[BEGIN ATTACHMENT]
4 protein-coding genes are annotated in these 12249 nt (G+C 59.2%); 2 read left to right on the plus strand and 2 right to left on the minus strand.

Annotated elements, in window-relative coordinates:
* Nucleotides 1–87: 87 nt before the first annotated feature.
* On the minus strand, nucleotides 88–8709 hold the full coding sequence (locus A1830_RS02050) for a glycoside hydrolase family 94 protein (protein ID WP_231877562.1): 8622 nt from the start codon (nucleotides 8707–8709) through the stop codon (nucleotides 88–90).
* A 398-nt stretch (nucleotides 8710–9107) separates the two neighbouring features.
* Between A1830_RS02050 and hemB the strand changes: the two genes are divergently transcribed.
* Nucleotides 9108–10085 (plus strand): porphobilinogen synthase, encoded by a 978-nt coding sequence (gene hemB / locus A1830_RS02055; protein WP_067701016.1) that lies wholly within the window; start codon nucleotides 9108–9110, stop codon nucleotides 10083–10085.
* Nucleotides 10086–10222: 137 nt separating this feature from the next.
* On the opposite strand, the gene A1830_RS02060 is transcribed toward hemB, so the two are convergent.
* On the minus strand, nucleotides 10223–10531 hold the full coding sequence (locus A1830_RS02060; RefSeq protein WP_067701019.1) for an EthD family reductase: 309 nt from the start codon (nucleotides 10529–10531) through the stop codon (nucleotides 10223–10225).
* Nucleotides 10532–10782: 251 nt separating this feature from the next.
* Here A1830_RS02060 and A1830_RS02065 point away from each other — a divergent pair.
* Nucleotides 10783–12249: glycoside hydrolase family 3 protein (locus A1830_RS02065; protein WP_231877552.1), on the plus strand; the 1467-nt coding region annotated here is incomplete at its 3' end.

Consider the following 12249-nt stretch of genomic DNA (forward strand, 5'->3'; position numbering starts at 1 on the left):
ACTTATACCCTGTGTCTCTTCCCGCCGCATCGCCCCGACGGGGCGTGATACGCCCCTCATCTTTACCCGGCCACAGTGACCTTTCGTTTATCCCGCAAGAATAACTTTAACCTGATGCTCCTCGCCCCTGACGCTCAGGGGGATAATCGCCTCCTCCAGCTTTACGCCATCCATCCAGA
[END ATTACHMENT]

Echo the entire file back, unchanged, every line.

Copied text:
4 protein-coding genes are annotated in these 12249 nt (G+C 59.2%); 2 read left to right on the plus strand and 2 right to left on the minus strand.

Annotated elements, in window-relative coordinates:
* Nucleotides 1–87: 87 nt before the first annotated feature.
* On the minus strand, nucleotides 88–8709 hold the full coding sequence (locus A1830_RS02050) for a glycoside hydrolase family 94 protein (protein ID WP_231877562.1): 8622 nt from the start codon (nucleotides 8707–8709) through the stop codon (nucleotides 88–90).
* A 398-nt stretch (nucleotides 8710–9107) separates the two neighbouring features.
* Between A1830_RS02050 and hemB the strand changes: the two genes are divergently transcribed.
* Nucleotides 9108–10085 (plus strand): porphobilinogen synthase, encoded by a 978-nt coding sequence (gene hemB / locus A1830_RS02055; protein WP_067701016.1) that lies wholly within the window; start codon nucleotides 9108–9110, stop codon nucleotides 10083–10085.
* Nucleotides 10086–10222: 137 nt separating this feature from the next.
* On the opposite strand, the gene A1830_RS02060 is transcribed toward hemB, so the two are convergent.
* On the minus strand, nucleotides 10223–10531 hold the full coding sequence (locus A1830_RS02060; RefSeq protein WP_067701019.1) for an EthD family reductase: 309 nt from the start codon (nucleotides 10529–10531) through the stop codon (nucleotides 10223–10225).
* Nucleotides 10532–10782: 251 nt separating this feature from the next.
* Here A1830_RS02060 and A1830_RS02065 point away from each other — a divergent pair.
* Nucleotides 10783–12249: glycoside hydrolase family 3 protein (locus A1830_RS02065; protein WP_231877552.1), on the plus strand; the 1467-nt coding region annotated here is incomplete at its 3' end.

Consider the following 12249-nt stretch of genomic DNA (forward strand, 5'->3'; position numbering starts at 1 on the left):
ACTTATACCCTGTGTCTCTTCCCGCCGCATCGCCCCGACGGGGCGTGATACGCCCCTCATCTTTACCCGGCCACAGTGACCTTTCGTTTATCCCGCAAGAATAACTTTAACCTGATGCTCCTCGCCCCTGACGCTCAGGGGGATAATCGCCTCCTCCAGCTTTACGCCATCCATCCAGA